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Our next question is from David Tarantino with Baird.

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David E. Tarantino, Robert W. Baird & Co. Incorporated, Research Division - Associate Director of Research and Senior Research Analyst [32]

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On the U.S. -- I had a question. I think, Steve, you referenced a couple of times sort of operational improvements and speed of service. And I know I've asked about this many times over the past few years, but just wondering if you could maybe share specific actions, steps you're taking to improve the service at the drive-thru in the U.S. I know you referenced some technology benefit, but is there going to be a greater portion on that in 2019? And if so, how are you going to achieve progress there?

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Stephen J. Easterbrook, McDonald's Corporation - President, CEO & Director [33]

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Yes. Thanks, David. And I mean, this is the stuff we kind of really get into. So let me just give you a couple of examples of what we will be doing differently that will -- we believe, will help reduce complexity and as a result, improve speed. Introduction of technology, we got some new -- we just call them zoom boards, but these are little digital screens at a drive-through presenter window. So as we -- where we pass out the food. But you can really start to provide real-time service times within the restaurant and where the little bottlenecks can be, whether it's at the ordering process, the payment or whether we are -- maybe don't have the food ready but have an arsenal with a power team on the parking place, for example. But getting that information real time, setting ourselves in a positive, competitive nature up against the local drive-thru restaurants or maybe all the other drive-thrus within the owner-operator group, for example, we've seen this operate really successfully in Canada, operate really successfully in Australia. And it just provides that competitive spirit, also that kind of bottleneck identification. If you're running that shift, you can see why is the payment process -- we're not handling the cash as quickly as we possibly could do. Why is the ordering process taking slightly longer at the drive-thru? Maybe it's a training issue. Maybe it's a technology issue. So it just enables those issue identifications so much quicker and you can just address them quicker and keep things moving. So kind of real nuts-and-bolts stuff that we get into but allowing technology to help make our restaurant managers and crews' lives easier.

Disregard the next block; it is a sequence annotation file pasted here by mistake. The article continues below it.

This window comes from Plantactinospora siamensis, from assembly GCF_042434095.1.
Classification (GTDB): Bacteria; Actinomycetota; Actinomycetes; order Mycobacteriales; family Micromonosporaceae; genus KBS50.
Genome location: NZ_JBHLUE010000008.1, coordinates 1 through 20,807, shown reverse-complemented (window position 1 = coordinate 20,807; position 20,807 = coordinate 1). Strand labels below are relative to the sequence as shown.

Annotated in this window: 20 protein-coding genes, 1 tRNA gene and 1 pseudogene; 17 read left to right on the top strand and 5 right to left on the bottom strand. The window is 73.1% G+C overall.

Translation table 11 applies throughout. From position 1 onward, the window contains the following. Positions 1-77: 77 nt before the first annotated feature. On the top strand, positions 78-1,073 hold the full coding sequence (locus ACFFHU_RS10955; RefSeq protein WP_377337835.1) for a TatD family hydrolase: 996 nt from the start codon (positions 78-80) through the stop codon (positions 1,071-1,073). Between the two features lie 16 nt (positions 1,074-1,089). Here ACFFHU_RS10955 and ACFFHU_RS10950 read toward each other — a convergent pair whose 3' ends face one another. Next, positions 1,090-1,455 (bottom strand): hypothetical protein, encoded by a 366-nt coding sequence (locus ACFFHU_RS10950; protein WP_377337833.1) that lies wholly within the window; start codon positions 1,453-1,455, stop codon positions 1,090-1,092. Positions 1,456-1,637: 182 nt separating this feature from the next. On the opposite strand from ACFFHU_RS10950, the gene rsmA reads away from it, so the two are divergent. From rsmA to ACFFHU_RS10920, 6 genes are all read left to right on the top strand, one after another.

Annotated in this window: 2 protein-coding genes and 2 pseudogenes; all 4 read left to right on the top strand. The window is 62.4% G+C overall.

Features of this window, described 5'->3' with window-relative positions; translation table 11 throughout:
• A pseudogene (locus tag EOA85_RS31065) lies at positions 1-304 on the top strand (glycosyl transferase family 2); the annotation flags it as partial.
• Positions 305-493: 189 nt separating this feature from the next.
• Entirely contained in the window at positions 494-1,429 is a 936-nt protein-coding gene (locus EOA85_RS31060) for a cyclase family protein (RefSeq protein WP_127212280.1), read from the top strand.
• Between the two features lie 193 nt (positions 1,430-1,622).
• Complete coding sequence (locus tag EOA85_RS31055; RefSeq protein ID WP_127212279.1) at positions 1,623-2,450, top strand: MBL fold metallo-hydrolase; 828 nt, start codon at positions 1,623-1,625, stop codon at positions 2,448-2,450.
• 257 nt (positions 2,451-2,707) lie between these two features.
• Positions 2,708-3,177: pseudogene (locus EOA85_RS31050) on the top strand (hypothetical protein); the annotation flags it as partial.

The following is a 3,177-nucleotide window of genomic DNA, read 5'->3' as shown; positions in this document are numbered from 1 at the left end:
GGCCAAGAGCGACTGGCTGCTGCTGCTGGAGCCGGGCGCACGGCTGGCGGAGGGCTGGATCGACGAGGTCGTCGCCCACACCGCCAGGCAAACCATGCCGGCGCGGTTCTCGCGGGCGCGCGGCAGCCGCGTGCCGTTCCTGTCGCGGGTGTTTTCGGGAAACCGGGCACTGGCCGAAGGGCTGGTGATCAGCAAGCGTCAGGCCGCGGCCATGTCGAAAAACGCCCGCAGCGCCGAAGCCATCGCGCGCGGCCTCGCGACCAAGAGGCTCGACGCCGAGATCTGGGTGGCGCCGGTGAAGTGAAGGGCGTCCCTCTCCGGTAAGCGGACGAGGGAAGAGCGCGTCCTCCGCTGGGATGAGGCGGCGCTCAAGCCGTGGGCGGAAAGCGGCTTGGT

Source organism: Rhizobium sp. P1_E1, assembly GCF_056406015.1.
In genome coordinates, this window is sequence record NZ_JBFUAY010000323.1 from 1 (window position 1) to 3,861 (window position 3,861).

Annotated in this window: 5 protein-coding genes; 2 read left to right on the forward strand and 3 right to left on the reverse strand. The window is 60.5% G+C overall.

A totally different one is we have to build a much more sophisticated tool for assessing menu complexity, where we can understand the volume of certain menu items we sell; the difficulty that it is for us to prepare, the average normal production time; the type of gross margin contribution it makes to our owner-operators. And that is helping us to better identify where and how we can simplify the menu with a minimum customer resistance, with a view to actually driving customer satisfaction and speed but also protect or enhance gross margins as well. So it's a much more sophisticated tool that we can run live product mix data through and really start to give much more fact-based information to our teams in the field so they can make these decisions with a much higher level of confidence. So that's just a couple of examples, but it's across all 10 field offices. All 10 of them are -- have drive-thru service and clearly, with Chris Kempczinski and the national team, have drive-thru focus and service as a key initiative.

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Mike Cieplak, [34]

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As we near the top of the hour, we have time for one more question from John Ivankoe with JPMorgan.

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John William Ivankoe, JP Morgan Chase & Co, Research Division - Senior Restaurant Analyst [35]

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Just a few very quick ones, and first was actually the follow-up on drive-thru service times. Have you seen those peak? I mean, are they -- in other words, are they continuing to get worse or are they stabilizing? And if they're not stabilizing, when might you see those stabilize? That's the first question. Secondly, what is the experience of delivery for the McDonald's stores in the United States that have had it the longest? Not just as a percentage of sales basis, but are they happy with incrementality in sales? Are they happy with profitability? Are there any changes that you could potentially see in that program to expand franchisee profitability of delivery? And then the third question, if I can, is a technical one. Notes receivable and accounts receivable has kind of been bumping up actually for some time. I think there was around $2.4 billion in the fourth quarter. Is there anything around EOTF related to that maybe in terms of what you're doing with franchisees? And might you expect those accounts to be drawn back down and be a source of cash for you in the relatively near term?